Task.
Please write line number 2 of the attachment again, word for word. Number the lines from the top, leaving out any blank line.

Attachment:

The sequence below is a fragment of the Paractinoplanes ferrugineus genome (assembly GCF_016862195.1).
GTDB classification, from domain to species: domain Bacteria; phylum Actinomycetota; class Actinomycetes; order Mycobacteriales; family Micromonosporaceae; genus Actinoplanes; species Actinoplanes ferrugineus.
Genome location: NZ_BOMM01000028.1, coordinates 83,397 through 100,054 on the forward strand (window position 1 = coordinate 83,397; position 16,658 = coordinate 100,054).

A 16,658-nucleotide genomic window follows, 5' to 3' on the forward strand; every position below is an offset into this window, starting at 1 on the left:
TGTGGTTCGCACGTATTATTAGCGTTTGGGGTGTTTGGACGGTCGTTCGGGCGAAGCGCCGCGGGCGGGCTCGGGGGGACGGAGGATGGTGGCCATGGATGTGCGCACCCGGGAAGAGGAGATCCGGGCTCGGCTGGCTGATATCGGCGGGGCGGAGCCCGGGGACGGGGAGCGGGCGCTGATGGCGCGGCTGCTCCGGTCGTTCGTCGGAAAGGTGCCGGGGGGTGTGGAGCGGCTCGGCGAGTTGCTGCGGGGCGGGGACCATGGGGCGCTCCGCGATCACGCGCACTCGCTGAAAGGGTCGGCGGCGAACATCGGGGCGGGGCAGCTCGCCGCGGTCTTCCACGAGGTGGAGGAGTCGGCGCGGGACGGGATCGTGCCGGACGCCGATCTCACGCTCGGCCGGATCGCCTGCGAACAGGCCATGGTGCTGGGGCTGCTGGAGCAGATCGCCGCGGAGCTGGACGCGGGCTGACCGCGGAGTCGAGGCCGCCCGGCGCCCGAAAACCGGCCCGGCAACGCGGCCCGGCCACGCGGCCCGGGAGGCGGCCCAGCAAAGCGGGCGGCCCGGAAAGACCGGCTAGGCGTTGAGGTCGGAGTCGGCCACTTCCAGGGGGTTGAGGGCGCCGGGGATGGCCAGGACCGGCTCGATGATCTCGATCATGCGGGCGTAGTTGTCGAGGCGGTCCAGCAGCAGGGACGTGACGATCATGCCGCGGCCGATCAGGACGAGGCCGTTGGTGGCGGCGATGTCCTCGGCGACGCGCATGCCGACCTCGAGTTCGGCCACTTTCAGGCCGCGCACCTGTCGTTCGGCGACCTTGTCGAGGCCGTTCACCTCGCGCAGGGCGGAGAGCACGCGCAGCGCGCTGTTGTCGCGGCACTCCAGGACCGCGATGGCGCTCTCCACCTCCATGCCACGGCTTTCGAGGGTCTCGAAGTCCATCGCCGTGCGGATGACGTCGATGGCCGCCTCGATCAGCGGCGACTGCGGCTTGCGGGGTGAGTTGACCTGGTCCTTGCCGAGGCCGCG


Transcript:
GTDB classification, from domain to species: domain Bacteria; phylum Actinomycetota; class Actinomycetes; order Mycobacteriales; family Micromonosporaceae; genus Actinoplanes; species Actinoplanes ferrugineus.